6:00 pm EDT, February 18, 2019

‘Happy Death Day 2U’ movie review: A sublime transformation of genre

In Happy Death Day 2U, director Christopher Landon transforms his playful slasher flick into a full blown sci-fi-horror-comedy-melodrama.

Even decades after the sub-genre was first pioneered in the 1980s, Hollywood continues to revisit the slasher movie. Just last year, popular horror movie studio Blumhouse produced the popular Halloween reboot that brought Michael back to wreak havoc on Haddonfield once again.

Among the recent forays into the slasher sub-genre is director Christopher Landon’s 2017 film Happy Death Day. Using the Groundhog Day trope, the film follows Tree (short for Theresa) as she learns she is stuck in a time loop that forces her to relive the day of her birthday and murder over and over again until she catches the killer. That relatively simple conceit buoyed by a stellar lead performance from Jessica Rothe gave way to a surprisingly effective and entertaining slasher flick.

Two short years later, Landon’s sequel Happy Death Day 2U hit theaters and the final product looks a little different than you might have imagined. Rather than create a new story that could work within the parameters of the slasher sub-genre, Landon infused this familiar story with entirely new genre elements, turning an inventive slasher comedy into a full blown sci-fi-horror-comedy-melodrama.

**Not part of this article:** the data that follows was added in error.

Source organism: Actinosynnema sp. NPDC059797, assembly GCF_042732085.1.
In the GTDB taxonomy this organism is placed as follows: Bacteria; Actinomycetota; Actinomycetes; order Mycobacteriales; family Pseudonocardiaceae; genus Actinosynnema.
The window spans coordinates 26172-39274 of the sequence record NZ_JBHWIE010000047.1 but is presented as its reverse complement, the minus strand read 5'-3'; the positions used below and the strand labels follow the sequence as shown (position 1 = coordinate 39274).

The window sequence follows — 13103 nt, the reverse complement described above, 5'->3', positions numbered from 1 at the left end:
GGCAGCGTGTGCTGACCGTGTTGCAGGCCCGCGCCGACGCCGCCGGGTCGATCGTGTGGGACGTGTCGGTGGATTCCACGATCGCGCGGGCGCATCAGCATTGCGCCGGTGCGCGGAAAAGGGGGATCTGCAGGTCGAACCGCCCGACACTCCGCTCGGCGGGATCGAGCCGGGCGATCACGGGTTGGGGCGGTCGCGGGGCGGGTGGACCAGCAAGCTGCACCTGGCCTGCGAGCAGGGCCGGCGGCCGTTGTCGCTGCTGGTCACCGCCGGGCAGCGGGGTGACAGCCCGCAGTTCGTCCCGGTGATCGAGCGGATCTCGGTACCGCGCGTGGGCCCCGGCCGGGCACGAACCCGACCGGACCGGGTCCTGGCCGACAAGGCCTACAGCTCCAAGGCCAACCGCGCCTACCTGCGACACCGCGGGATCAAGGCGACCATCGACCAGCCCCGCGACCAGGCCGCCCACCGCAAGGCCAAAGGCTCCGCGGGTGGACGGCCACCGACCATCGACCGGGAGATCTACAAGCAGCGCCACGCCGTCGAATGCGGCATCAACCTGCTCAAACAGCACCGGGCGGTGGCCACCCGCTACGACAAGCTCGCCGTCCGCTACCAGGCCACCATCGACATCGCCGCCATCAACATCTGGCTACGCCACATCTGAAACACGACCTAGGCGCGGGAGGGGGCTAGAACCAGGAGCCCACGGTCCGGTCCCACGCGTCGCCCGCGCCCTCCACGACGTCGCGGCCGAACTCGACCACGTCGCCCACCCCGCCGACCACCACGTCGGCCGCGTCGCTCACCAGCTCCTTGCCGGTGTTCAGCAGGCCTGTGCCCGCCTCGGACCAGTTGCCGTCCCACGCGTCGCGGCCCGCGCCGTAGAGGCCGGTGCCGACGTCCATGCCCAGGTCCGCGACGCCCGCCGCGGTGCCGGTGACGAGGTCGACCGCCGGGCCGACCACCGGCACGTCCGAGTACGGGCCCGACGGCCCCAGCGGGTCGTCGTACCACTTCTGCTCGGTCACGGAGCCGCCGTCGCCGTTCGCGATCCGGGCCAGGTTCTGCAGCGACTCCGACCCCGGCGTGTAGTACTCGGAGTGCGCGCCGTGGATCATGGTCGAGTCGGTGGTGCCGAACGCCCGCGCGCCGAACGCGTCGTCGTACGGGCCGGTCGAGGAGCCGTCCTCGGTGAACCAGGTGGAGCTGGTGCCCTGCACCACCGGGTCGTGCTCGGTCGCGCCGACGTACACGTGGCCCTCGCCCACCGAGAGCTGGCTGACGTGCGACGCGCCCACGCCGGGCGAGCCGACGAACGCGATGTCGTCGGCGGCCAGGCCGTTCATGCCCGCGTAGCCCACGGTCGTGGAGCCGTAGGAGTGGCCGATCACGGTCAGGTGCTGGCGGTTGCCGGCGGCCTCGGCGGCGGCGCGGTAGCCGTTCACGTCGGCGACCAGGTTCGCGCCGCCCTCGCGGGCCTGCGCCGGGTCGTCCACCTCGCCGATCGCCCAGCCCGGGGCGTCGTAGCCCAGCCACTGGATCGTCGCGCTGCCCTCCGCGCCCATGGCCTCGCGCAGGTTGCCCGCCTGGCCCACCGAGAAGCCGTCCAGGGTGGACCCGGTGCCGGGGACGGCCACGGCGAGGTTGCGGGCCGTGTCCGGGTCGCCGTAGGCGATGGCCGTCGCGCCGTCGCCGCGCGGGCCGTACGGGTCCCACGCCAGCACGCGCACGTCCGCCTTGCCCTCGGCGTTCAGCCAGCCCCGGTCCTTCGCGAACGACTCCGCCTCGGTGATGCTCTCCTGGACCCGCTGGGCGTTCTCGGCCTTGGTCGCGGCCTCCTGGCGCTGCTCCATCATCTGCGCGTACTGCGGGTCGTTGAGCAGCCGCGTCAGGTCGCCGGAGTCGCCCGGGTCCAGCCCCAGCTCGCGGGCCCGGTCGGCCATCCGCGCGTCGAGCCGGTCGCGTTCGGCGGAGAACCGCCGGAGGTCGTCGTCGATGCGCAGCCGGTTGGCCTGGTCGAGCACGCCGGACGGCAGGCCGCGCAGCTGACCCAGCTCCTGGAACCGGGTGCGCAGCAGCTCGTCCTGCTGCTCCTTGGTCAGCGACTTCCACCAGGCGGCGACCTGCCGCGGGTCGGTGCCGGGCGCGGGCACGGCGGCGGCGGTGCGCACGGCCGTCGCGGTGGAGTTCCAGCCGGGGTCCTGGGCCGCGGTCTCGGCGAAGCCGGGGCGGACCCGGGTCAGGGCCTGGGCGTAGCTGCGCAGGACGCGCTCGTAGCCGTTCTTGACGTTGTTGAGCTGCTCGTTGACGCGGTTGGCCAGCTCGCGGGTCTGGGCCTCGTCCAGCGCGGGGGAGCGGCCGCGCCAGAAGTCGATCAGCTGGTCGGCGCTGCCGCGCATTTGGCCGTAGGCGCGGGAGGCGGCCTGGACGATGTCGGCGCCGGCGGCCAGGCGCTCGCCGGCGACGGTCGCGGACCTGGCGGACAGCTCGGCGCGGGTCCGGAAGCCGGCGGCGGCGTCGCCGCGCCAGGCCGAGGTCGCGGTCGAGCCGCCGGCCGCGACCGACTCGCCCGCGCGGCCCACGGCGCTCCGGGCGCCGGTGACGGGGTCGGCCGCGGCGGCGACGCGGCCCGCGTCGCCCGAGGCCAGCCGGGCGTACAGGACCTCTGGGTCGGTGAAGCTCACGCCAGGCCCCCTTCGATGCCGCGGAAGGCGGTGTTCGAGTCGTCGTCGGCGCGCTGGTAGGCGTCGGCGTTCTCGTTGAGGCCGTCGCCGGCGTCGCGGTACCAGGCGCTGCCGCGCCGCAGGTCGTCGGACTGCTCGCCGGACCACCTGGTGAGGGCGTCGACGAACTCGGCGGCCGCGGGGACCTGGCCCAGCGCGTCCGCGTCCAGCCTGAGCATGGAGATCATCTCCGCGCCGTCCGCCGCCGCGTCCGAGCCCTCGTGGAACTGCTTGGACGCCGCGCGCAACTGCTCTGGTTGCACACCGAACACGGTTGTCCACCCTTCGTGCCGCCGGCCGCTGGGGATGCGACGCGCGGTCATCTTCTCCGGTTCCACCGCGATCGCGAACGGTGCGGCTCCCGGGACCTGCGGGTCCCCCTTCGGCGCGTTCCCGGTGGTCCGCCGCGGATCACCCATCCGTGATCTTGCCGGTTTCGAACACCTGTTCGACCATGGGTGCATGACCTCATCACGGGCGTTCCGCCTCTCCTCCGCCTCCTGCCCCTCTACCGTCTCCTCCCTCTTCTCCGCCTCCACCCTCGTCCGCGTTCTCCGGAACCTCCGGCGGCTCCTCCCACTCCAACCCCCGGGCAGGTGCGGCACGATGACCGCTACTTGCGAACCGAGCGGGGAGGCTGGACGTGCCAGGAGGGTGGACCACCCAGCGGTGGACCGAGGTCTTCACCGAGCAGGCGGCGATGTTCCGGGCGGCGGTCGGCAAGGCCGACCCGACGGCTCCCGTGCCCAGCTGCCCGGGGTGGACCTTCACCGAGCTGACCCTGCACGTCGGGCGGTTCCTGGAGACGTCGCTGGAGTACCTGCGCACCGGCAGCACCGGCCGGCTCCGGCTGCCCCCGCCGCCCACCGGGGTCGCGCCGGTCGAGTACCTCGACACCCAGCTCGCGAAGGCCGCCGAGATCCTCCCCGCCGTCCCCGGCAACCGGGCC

This expansion of genre represents a real risk; Landon surely could have continued this story without completely reinterpreting the narrative tone and genre elements established in the first film. Some fans of the first film will no doubt consider Happy Death Day 2U a sort of betrayal of what they signed up for — after all, the film is barely a slasher movie. However, for audiences willing to leave their expectations at the door, Happy Death Day 2U offers a wild ride unlike any other.

Happy Death Day 2U begins with a cold open centered on Ryan (Phi Vu), the day after Tree finally broke her death day loop. Ryan appeared in the first movie as a tertiary character, constantly getting kicked out of his dorm room by Carter (Israel Broussard) so that Tree has a place to sleep. In the first film, we were accustomed to seeing Ryan burst into his dorm room hoping to get back into his own bed. Now, we get to see where Ryan was before as the time loop shifts from Tree to him.

It turns out, however, that there’s more to Ryan than just being the roommate to the romantic lead. Ryan just so happens to be building a machine to slow down time. Except rather than slow it down, he unintentionally discovered a way to loop time. When Ryan attempts to reset things in order to break himself out of the loop, he accidentally reverts things so that Tree finds herself, once again, stuck in the same day. The only difference? She winds up in an entirely new universe.

The genius of this rather complicated conceit is that it takes the narrative landscape of the story — one it assumes the audience is with — and turns it on its head. Any concern that Happy Death Day 2U might just retread the familiar is quickly replaced by a curious fascination with how it bends the rules and transforms itself into something entirely different.